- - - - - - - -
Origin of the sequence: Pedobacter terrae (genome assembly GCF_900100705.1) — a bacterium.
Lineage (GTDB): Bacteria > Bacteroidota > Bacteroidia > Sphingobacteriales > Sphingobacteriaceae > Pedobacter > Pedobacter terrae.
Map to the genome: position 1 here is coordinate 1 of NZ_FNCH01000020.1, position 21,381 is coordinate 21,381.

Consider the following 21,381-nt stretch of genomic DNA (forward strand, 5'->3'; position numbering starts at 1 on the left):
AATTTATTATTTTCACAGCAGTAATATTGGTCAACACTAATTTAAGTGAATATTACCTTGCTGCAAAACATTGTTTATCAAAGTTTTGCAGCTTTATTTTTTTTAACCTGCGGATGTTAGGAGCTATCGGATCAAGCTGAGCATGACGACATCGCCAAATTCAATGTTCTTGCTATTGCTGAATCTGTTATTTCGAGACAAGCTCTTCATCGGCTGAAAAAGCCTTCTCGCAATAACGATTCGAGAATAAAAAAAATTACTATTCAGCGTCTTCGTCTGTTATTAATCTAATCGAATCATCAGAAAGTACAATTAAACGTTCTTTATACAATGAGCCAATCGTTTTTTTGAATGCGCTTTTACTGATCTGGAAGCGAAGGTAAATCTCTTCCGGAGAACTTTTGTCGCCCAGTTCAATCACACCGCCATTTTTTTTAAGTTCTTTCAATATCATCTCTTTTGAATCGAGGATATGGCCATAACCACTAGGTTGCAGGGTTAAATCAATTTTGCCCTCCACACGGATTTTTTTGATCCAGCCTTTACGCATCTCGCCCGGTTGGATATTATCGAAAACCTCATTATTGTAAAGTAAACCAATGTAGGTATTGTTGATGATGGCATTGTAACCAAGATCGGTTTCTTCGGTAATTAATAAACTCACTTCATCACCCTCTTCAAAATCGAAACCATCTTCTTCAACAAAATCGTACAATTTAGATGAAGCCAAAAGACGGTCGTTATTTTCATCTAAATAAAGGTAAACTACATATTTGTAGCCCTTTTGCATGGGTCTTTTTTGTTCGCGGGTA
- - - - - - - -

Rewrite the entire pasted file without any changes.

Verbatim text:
Origin of the sequence: Pedobacter terrae (genome assembly GCF_900100705.1) — a bacterium.
Lineage (GTDB): Bacteria > Bacteroidota > Bacteroidia > Sphingobacteriales > Sphingobacteriaceae > Pedobacter > Pedobacter terrae.
Map to the genome: position 1 here is coordinate 1 of NZ_FNCH01000020.1, position 21,381 is coordinate 21,381.

Consider the following 21,381-nt stretch of genomic DNA (forward strand, 5'->3'; position numbering starts at 1 on the left):
AATTTATTATTTTCACAGCAGTAATATTGGTCAACACTAATTTAAGTGAATATTACCTTGCTGCAAAACATTGTTTATCAAAGTTTTGCAGCTTTATTTTTTTTAACCTGCGGATGTTAGGAGCTATCGGATCAAGCTGAGCATGACGACATCGCCAAATTCAATGTTCTTGCTATTGCTGAATCTGTTATTTCGAGACAAGCTCTTCATCGGCTGAAAAAGCCTTCTCGCAATAACGATTCGAGAATAAAAAAAATTACTATTCAGCGTCTTCGTCTGTTATTAATCTAATCGAATCATCAGAAAGTACAATTAAACGTTCTTTATACAATGAGCCAATCGTTTTTTTGAATGCGCTTTTACTGATCTGGAAGCGAAGGTAAATCTCTTCCGGAGAACTTTTGTCGCCCAGTTCAATCACACCGCCATTTTTTTTAAGTTCTTTCAATATCATCTCTTTTGAATCGAGGATATGGCCATAACCACTAGGTTGCAGGGTTAAATCAATTTTGCCCTCCACACGGATTTTTTTGATCCAGCCTTTACGCATCTCGCCCGGTTGGATATTATCGAAAACCTCATTATTGTAAAGTAAACCAATGTAGGTATTGTTGATGATGGCATTGTAACCAAGATCGGTTTCTTCGGTAATTAATAAACTCACTTCATCACCCTCTTCAAAATCGAAACCATCTTCTTCAACAAAATCGTACAATTTAGATGAAGCCAAAAGACGGTCGTTATTTTCATCTAAATAAAGGTAAACTACATATTTGTAGCCCTTTTGCATGGGTCTTTTTTGTTCGCGGGTA